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A Transcriptome for the Study of Early Processes of Retinal Regeneration in the Adult Newt, Cynops pyrrhogaster

A Transcriptome for the Study of Early Processes of Retinal Regeneration in the Adult Newt, Cynops pyrrhogaster

  • Kenta Nakamura, 
  • Md. Rafiqul Islam, 
  • Miyako Takayanagi, 
  • Hirofumi Yasumuro, 
  • Wataru Inami, 
  • Ailidana Kunahong, 
  • Roman M. Casco-Robles, 
  • Fubito Toyama, 
  • Chikafumi Chiba


Retinal regeneration in the adult newt is a useful system to uncover essential mechanisms underlying the regeneration of body parts of this animal as well as to find clues to treat retinal disorders such as proliferative vitreoretinopathy. Here, to facilitate the study of early processes of retinal regeneration, we provide a de novo assembly transcriptome and inferred proteome of the Japanese fire bellied newt (Cynops pyrrhogaster), which was obtained from eyeball samples of day 0–14 after surgical removal of the lens and neural retina. This transcriptome (237,120 in silico transcripts) contains most information of cDNAs/ESTs which has been reported in newts (C. pyrrhogaster, Pleurodeles waltl and Notophthalmus viridescence) thus far. On the other hand, de novo assembly transcriptomes reported lately for N. viridescence only covered 16–31% of this transcriptome, suggesting that most constituents of this transcriptome are specific to the regenerating eye tissues of C. pyrrhogaster. A total of 87,102 in silico transcripts of this transcriptome were functionally annotated. Coding sequence prediction in combination with functional annotation revealed that 76,968 in silico transcripts encode protein/peptides recorded in public databases so far, whereas 17,316 might be unique. qPCR and Sanger sequencing demonstrated that this transcriptome contains much information pertaining to genes that are regulated in association with cell reprogramming, cell-cycle re-entry/proliferation, and tissue patterning in an early phase of retinal regeneration. This data also provides important insight for further investigations addressing cellular mechanisms and molecular networks underlying retinal regeneration as well as differences between retinal regeneration and disorders. This transcriptome can be applied to ensuing comprehensive gene screening steps, providing candidate genes, regardless of whether annotated or unique, to uncover essential mechanisms underlying early processes of retinal regeneration.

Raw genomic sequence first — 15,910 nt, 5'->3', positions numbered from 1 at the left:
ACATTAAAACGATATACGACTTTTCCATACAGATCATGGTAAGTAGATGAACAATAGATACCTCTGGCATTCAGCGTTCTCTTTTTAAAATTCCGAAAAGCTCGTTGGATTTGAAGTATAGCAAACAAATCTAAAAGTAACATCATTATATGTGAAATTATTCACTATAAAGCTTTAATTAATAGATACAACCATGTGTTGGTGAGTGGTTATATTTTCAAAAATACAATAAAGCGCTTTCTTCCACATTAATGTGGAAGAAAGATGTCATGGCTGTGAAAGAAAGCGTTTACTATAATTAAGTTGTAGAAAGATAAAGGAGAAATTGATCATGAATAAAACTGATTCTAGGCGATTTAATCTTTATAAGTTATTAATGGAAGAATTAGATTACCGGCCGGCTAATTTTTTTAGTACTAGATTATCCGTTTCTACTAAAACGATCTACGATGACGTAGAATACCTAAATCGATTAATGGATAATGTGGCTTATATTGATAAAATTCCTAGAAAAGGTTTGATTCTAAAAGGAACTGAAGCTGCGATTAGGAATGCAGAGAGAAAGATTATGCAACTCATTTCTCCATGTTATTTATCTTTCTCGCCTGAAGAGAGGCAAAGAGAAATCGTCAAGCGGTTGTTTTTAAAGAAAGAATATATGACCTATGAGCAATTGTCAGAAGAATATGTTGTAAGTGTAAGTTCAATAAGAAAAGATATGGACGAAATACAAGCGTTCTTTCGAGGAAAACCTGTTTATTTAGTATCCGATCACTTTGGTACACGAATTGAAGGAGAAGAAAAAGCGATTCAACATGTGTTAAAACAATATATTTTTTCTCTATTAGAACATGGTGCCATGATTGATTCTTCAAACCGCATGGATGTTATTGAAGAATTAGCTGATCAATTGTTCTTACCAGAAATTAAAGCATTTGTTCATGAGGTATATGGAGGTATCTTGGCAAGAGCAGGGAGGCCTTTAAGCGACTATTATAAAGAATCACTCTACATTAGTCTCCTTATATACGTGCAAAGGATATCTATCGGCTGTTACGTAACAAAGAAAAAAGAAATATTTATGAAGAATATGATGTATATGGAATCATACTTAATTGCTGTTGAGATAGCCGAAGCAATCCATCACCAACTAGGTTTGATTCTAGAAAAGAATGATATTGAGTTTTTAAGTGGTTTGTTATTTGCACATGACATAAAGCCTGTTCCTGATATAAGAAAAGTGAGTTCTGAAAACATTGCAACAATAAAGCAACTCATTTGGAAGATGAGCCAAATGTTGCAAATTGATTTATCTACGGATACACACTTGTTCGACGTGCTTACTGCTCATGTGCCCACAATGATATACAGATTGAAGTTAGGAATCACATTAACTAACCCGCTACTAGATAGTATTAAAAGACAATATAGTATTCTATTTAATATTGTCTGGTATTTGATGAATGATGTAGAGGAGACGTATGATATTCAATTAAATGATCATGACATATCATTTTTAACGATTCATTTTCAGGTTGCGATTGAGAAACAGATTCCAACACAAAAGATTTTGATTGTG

The newt has long been recognized as a master of regeneration from which the principles for the regeneration of body parts following traumatic injury can be learnt. This animal has an outstanding ability, when metamorphosed or sexually matured, or even as an aged adult, to regenerate missing body parts – including a part of a limb, the jaw, the tail (the spinal cord), the brain, the heart, the eye (the lens and the retina) – from remaining tissues at the site of injury. This takes place through dedifferentiation–redifferentiation/-transdifferentiation (or reprogramming) of terminally differentiated cells as well as recruitment of endogenous stem/progenitor cells, their proliferation and patterning, and physiological integration of regenerates into the body system [1], [2]. Although ample endeavors have been made to understand these surprising phenomena for over a century, the underlying cellular mechanisms and molecular networks are still largely uncertain primarily because of our technical limitations. However, studies in this field are now moving forward with increasing speed by incorporating highly efficient technologies to analyze gene functions [3], [4] and transcriptomes [5], [6]. For studies of the newt whose genomic size is too large to be sequenced (estimated ∼20 Gbp [7]), construction of an in silico transcriptome by RNAseq/de novo assembly is certainly cost effective, and the resulting data sets are highly informative for bench screening candidate genes.

Regeneration of the adult newt retina is a good system to study the early processes of regeneration, particularly the mechanisms underlying reprogramming, cell-cycle re-entry/proliferation and patterning, because of its simplicity. The cell source for retinal regeneration in the posterior eye is the retinal pigment epithelium (RPE) cells only. The RPE, which is a highly specialized monolayer lining the back of the neural retina, expresses specific molecular markers such as RPE65, allowing the RPE cells and RPE-derived cells to be tracked in an early phase of retinal regeneration [8]. In addition, this system has an obvious medical target, namely proliferative vitreoretinopathy (PVR) in which RPE cells proliferate and transform in response to retinal injury, leading to the loss of vision [9].

Among all newt species, the Japanese fire bellied newt (Cynops pyrrhogaster) is the best choice for the study of retinal regeneration since: 1) a surgical procedure to induce retinal regeneration has been established; 2) morphological stages of retinal regeneration have been defined in detail; 3) both in vivo and in vitro functional gene assay systems are being developed [4], [8], [10], [11]. However, to facilitate the study of retinal regeneration in this species, one considerable obstacle still remains: limited information on genes. Thus, in the current study, to overcome this problem we carried out mRNA-seq/de novo assembly in this species, providing an in silico reference transcriptome specialized for the study of early processes of retinal regeneration.